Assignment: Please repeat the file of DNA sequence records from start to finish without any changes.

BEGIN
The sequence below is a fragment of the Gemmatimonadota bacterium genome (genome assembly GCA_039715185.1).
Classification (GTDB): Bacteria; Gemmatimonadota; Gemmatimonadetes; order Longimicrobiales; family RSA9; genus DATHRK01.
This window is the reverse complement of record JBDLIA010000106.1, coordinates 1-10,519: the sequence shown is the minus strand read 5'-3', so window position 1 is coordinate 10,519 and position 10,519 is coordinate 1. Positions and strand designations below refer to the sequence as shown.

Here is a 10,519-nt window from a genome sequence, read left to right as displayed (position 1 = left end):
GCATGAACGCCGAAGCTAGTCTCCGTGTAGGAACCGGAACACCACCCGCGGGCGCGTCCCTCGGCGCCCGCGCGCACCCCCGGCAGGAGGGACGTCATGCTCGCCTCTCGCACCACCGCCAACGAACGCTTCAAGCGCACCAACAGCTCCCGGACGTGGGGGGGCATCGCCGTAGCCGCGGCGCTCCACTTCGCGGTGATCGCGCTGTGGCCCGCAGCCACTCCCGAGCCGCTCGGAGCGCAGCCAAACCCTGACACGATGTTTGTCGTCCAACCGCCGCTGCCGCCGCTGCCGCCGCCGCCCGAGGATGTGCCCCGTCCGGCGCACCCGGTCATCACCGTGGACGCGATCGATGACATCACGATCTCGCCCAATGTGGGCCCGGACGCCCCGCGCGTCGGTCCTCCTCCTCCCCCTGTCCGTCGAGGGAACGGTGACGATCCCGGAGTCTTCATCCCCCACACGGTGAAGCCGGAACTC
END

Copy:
The sequence below is a fragment of the Gemmatimonadota bacterium genome (genome assembly GCA_039715185.1).
Classification (GTDB): Bacteria; Gemmatimonadota; Gemmatimonadetes; order Longimicrobiales; family RSA9; genus DATHRK01.
This window is the reverse complement of record JBDLIA010000106.1, coordinates 1-10,519: the sequence shown is the minus strand read 5'-3', so window position 1 is coordinate 10,519 and position 10,519 is coordinate 1. Positions and strand designations below refer to the sequence as shown.

Here is a 10,519-nt window from a genome sequence, read left to right as displayed (position 1 = left end):
GCATGAACGCCGAAGCTAGTCTCCGTGTAGGAACCGGAACACCACCCGCGGGCGCGTCCCTCGGCGCCCGCGCGCACCCCCGGCAGGAGGGACGTCATGCTCGCCTCTCGCACCACCGCCAACGAACGCTTCAAGCGCACCAACAGCTCCCGGACGTGGGGGGGCATCGCCGTAGCCGCGGCGCTCCACTTCGCGGTGATCGCGCTGTGGCCCGCAGCCACTCCCGAGCCGCTCGGAGCGCAGCCAAACCCTGACACGATGTTTGTCGTCCAACCGCCGCTGCCGCCGCTGCCGCCGCCGCCCGAGGATGTGCCCCGTCCGGCGCACCCGGTCATCACCGTGGACGCGATCGATGACATCACGATCTCGCCCAATGTGGGCCCGGACGCCCCGCGCGTCGGTCCTCCTCCTCCCCCTGTCCGTCGAGGGAACGGTGACGATCCCGGAGTCTTCATCCCCCACACGGTGAAGCCGGAACTC